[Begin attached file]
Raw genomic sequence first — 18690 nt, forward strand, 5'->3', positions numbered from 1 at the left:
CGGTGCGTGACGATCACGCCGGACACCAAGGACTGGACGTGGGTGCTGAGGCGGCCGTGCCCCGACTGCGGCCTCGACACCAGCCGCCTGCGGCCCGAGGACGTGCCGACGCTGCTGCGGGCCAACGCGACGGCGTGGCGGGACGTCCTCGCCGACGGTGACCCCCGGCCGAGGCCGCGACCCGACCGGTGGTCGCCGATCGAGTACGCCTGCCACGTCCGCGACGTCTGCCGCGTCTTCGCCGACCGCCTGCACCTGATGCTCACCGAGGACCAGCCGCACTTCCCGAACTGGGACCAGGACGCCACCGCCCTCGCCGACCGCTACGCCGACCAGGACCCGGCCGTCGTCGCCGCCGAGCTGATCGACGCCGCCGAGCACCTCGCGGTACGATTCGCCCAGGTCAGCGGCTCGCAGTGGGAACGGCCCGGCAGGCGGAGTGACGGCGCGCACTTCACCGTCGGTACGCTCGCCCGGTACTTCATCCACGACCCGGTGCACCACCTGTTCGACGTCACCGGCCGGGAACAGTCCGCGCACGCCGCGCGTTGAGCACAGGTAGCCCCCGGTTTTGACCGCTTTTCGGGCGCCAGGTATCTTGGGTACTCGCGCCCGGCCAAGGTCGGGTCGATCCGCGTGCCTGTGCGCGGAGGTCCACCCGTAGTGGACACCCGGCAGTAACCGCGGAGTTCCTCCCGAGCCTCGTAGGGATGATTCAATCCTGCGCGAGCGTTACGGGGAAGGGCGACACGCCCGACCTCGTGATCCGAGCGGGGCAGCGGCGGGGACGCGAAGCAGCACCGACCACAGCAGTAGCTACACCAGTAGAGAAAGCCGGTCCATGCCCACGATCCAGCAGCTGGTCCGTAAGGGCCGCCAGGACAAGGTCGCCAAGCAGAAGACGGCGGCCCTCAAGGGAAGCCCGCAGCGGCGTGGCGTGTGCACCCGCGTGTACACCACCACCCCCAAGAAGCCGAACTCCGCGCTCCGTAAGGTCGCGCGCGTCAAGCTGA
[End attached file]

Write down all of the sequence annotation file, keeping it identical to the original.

Raw genomic sequence first — 18690 nt, forward strand, 5'->3', positions numbered from 1 at the left:
CGGTGCGTGACGATCACGCCGGACACCAAGGACTGGACGTGGGTGCTGAGGCGGCCGTGCCCCGACTGCGGCCTCGACACCAGCCGCCTGCGGCCCGAGGACGTGCCGACGCTGCTGCGGGCCAACGCGACGGCGTGGCGGGACGTCCTCGCCGACGGTGACCCCCGGCCGAGGCCGCGACCCGACCGGTGGTCGCCGATCGAGTACGCCTGCCACGTCCGCGACGTCTGCCGCGTCTTCGCCGACCGCCTGCACCTGATGCTCACCGAGGACCAGCCGCACTTCCCGAACTGGGACCAGGACGCCACCGCCCTCGCCGACCGCTACGCCGACCAGGACCCGGCCGTCGTCGCCGCCGAGCTGATCGACGCCGCCGAGCACCTCGCGGTACGATTCGCCCAGGTCAGCGGCTCGCAGTGGGAACGGCCCGGCAGGCGGAGTGACGGCGCGCACTTCACCGTCGGTACGCTCGCCCGGTACTTCATCCACGACCCGGTGCACCACCTGTTCGACGTCACCGGCCGGGAACAGTCCGCGCACGCCGCGCGTTGAGCACAGGTAGCCCCCGGTTTTGACCGCTTTTCGGGCGCCAGGTATCTTGGGTACTCGCGCCCGGCCAAGGTCGGGTCGATCCGCGTGCCTGTGCGCGGAGGTCCACCCGTAGTGGACACCCGGCAGTAACCGCGGAGTTCCTCCCGAGCCTCGTAGGGATGATTCAATCCTGCGCGAGCGTTACGGGGAAGGGCGACACGCCCGACCTCGTGATCCGAGCGGGGCAGCGGCGGGGACGCGAAGCAGCACCGACCACAGCAGTAGCTACACCAGTAGAGAAAGCCGGTCCATGCCCACGATCCAGCAGCTGGTCCGTAAGGGCCGCCAGGACAAGGTCGCCAAGCAGAAGACGGCGGCCCTCAAGGGAAGCCCGCAGCGGCGTGGCGTGTGCACCCGCGTGTACACCACCACCCCCAAGAAGCCGAACTCCGCGCTCCGTAAGGTCGCGCGCGTCAAGCTGA